Sergio is a taxi driver in a, surprisingly, gloomy and rainy Naples (it seems Milan in November, if it wasn’t for the huge piles of trash laying around). He is mourning his brother Alfredo, who has recently died after spending the last ten years as a buddhist monk. As more often than not, grief brings along anger and self-introspection and the viewer goes on this journey, both psychological and physical (since a lot of the film take place on a taxi), with Sergio. Intertwined with his story are the snippets of his fares’ lives, that are instrumental in enriching the tale and in helping Sergio understand better his feelings. In the background the audience catches glimpses of Naples and its inhabitants, nice snapshots of ordinary Italian lives: resigned, fatalistic and vexed. The viewer finds out more about the two brothers and their relationship through flashbacks: how they used to be a jazz duo but never too successful, how Alfredo left for Tibet to become a monk and how, as a consequence, Sergio quit playing and got the taxi license (and the taxi) from their uncle Luciano (a rather colourful guy whom the audience get to meet). Fundamental to Sergio’s trip down memory lane is Antonia, who gets on his taxi very upset and in tears and without a destination in mind. They will tour Naples for a while, going to places that have a particular meaning in Sergio’s life, and also getting to know each other a little more. At the end of the film and of his cathartic, inner voyage, Sergio does attain a relative balance and accepts the pain of the loss, reaching the only possible conclusion: it doesn’t go away, one learns to make room for it and live on. This film is quite an achievement, not only it has been made by an all-Italian crew (direction, production, script, music, etc.), it is also an animation feature for adults which I must say it’s a first for Italy. The drawing style and animation are distinctive and sleek, along with a stunning soundtrack that matches perfectly the tone of the story and the moods of the main character. It might be difficult to watch it, no DVD out yet and I saw it at a film festival, but I strongly recommend it. Engaging and poetic —9/10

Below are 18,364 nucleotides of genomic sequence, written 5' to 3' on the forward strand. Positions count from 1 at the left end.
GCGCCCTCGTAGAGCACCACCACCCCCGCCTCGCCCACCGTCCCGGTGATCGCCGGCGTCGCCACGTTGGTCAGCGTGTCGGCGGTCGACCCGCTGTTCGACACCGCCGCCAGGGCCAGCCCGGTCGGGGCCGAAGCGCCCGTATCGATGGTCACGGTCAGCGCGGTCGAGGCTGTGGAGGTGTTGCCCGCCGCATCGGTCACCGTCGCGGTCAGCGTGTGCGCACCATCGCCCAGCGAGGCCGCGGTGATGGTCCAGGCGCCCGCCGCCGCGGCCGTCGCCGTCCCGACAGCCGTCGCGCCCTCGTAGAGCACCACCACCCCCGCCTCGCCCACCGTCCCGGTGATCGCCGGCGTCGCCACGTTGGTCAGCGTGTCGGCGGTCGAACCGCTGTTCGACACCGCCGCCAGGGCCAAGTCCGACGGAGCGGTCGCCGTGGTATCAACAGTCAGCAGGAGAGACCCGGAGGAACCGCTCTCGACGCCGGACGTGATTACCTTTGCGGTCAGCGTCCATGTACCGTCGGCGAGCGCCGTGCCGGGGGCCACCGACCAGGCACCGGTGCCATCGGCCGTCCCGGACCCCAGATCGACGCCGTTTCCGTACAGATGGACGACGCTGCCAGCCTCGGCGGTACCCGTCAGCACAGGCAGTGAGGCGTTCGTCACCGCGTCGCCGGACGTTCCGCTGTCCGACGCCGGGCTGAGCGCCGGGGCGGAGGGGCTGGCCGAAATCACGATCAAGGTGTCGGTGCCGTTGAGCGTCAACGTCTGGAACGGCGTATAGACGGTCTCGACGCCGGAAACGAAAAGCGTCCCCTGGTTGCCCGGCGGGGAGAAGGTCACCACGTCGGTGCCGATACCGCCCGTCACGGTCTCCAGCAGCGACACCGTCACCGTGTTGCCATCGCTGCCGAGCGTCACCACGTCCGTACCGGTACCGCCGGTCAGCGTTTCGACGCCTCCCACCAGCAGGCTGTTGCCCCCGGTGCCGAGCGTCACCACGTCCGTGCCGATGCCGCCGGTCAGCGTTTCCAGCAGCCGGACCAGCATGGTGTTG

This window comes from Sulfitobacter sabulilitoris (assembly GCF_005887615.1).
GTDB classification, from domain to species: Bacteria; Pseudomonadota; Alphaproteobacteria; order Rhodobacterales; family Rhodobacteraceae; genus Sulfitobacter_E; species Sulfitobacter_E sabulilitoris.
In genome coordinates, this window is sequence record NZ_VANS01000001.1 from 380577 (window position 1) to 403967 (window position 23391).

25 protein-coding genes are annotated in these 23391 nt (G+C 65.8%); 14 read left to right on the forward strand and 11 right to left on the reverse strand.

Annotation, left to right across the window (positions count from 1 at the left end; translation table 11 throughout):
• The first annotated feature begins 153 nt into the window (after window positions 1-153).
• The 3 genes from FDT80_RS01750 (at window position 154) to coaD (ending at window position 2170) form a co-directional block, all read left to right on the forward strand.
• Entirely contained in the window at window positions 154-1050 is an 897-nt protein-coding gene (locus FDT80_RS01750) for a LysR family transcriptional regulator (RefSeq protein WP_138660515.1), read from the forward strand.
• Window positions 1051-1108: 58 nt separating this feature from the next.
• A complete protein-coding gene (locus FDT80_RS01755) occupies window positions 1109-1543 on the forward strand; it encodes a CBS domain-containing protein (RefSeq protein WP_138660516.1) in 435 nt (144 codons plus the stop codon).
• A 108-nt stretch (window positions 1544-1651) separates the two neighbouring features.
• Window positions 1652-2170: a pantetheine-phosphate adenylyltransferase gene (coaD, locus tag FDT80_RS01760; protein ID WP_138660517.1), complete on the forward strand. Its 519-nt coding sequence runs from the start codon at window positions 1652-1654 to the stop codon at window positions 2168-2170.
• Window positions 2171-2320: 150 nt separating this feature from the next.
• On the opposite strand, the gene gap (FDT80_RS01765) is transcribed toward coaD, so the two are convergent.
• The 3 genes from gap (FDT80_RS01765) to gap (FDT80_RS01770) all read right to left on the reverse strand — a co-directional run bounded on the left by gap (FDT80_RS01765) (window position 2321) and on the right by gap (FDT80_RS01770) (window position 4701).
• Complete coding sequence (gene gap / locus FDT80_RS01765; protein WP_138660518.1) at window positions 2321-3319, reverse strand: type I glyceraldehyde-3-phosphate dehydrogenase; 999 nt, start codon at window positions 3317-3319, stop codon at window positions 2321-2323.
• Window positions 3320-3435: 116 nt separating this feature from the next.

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Only Lovers Left Alive

Director: Jim Jarmusch, Main Cast: Tom HiddlestonTilda SwintonMia WasikowskaJohn HurtAnton Yelchin;

only-lovers-left-alive